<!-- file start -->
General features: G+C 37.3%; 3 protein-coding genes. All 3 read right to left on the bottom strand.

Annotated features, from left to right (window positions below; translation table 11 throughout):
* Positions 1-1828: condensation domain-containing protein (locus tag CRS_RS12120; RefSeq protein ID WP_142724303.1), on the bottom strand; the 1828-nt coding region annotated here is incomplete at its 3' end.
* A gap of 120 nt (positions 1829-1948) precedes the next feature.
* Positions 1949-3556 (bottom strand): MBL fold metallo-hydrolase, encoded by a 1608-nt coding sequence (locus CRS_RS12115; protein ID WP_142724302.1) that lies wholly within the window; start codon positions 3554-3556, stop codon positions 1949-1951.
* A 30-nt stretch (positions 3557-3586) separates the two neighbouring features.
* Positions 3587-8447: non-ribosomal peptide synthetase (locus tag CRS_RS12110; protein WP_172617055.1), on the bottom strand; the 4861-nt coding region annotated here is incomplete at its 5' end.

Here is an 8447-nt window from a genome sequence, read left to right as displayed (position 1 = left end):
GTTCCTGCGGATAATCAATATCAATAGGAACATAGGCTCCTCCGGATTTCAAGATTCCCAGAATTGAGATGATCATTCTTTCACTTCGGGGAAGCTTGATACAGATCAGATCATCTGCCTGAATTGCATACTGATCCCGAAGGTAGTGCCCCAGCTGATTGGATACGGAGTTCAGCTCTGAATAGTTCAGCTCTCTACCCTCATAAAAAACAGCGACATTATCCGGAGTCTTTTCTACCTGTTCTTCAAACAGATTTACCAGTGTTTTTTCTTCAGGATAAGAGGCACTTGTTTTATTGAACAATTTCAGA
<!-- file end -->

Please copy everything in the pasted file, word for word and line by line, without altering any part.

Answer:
General features: G+C 37.3%; 3 protein-coding genes. All 3 read right to left on the bottom strand.

Annotated features, from left to right (window positions below; translation table 11 throughout):
* Positions 1-1828: condensation domain-containing protein (locus tag CRS_RS12120; RefSeq protein ID WP_142724303.1), on the bottom strand; the 1828-nt coding region annotated here is incomplete at its 3' end.
* A gap of 120 nt (positions 1829-1948) precedes the next feature.
* Positions 1949-3556 (bottom strand): MBL fold metallo-hydrolase, encoded by a 1608-nt coding sequence (locus CRS_RS12115; protein ID WP_142724302.1) that lies wholly within the window; start codon positions 3554-3556, stop codon positions 1949-1951.
* A 30-nt stretch (positions 3557-3586) separates the two neighbouring features.
* Positions 3587-8447: non-ribosomal peptide synthetase (locus tag CRS_RS12110; protein WP_172617055.1), on the bottom strand; the 4861-nt coding region annotated here is incomplete at its 5' end.

Here is an 8447-nt window from a genome sequence, read left to right as displayed (position 1 = left end):
GTTCCTGCGGATAATCAATATCAATAGGAACATAGGCTCCTCCGGATTTCAAGATTCCCAGAATTGAGATGATCATTCTTTCACTTCGGGGAAGCTTGATACAGATCAGATCATCTGCCTGAATTGCATACTGATCCCGAAGGTAGTGCCCCAGCTGATTGGATACGGAGTTCAGCTCTGAATAGTTCAGCTCTCTACCCTCATAAAAAACAGCGACATTATCCGGAGTCTTTTCTACCTGTTCTTCAAACAGATTTACCAGTGTTTTTTCTTCAGGATAAGAGGCACTTGTTTTATTGAACAATTTCAGA